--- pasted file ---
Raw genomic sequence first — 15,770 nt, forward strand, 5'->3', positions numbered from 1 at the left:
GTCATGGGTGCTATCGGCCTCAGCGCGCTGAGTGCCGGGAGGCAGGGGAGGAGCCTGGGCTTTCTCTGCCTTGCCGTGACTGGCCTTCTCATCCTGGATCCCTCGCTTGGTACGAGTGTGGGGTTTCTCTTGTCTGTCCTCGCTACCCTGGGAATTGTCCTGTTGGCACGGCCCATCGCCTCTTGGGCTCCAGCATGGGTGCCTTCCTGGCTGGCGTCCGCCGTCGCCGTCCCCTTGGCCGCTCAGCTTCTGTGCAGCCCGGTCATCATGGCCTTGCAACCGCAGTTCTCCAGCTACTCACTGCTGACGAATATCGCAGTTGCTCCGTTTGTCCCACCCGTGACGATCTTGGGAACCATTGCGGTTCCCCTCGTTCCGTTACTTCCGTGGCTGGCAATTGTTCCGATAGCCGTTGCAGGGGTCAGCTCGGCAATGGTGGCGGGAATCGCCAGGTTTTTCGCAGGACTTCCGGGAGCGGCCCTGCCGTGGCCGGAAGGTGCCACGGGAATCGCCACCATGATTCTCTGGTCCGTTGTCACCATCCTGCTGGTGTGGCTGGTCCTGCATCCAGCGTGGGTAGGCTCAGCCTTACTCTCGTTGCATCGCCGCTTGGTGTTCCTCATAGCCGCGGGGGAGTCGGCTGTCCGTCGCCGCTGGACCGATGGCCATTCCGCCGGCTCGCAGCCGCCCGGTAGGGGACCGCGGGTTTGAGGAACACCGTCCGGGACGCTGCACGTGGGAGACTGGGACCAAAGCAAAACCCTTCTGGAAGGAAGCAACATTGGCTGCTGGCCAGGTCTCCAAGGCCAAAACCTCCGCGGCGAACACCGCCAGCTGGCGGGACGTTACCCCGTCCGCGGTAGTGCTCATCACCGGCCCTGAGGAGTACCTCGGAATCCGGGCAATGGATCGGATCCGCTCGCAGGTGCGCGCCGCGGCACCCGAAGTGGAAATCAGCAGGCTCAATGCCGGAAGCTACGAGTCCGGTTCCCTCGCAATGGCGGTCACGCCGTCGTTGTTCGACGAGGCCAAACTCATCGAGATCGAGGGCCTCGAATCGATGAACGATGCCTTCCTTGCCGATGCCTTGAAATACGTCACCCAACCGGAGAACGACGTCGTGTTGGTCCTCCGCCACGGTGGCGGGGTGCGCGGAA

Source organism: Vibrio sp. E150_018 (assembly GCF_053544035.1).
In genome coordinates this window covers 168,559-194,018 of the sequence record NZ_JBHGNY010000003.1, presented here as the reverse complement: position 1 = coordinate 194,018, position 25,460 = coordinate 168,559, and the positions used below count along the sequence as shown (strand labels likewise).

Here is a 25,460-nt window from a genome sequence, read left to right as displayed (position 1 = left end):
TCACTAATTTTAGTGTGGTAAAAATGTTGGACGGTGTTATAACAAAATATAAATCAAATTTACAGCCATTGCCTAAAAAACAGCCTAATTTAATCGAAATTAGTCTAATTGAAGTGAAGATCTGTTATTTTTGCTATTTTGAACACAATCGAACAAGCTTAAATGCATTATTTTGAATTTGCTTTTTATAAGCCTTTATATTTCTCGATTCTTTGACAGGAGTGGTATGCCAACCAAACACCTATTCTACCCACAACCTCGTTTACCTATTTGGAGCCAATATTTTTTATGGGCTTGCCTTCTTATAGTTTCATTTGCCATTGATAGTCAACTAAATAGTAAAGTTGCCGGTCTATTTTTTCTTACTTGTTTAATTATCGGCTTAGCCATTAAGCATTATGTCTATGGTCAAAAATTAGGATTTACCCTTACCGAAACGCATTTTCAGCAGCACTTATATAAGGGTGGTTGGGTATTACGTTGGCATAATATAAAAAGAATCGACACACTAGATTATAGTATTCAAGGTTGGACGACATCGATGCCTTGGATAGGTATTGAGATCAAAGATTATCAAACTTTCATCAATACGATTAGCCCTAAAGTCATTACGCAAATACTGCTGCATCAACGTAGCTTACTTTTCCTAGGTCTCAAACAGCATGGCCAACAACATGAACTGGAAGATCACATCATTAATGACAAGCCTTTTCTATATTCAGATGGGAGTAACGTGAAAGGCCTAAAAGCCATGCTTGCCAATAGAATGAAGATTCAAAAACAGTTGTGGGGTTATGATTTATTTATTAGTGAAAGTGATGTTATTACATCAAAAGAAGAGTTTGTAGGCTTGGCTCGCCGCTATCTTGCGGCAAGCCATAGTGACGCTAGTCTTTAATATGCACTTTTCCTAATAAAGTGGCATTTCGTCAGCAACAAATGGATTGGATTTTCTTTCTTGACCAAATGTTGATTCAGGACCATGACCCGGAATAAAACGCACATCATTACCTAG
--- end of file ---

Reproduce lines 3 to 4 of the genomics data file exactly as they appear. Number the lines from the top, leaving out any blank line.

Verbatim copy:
Source organism: Vibrio sp. E150_018 (assembly GCF_053544035.1).
In genome coordinates this window covers 168,559-194,018 of the sequence record NZ_JBHGNY010000003.1, presented here as the reverse complement: position 1 = coordinate 194,018, position 25,460 = coordinate 168,559, and the positions used below count along the sequence as shown (strand labels likewise).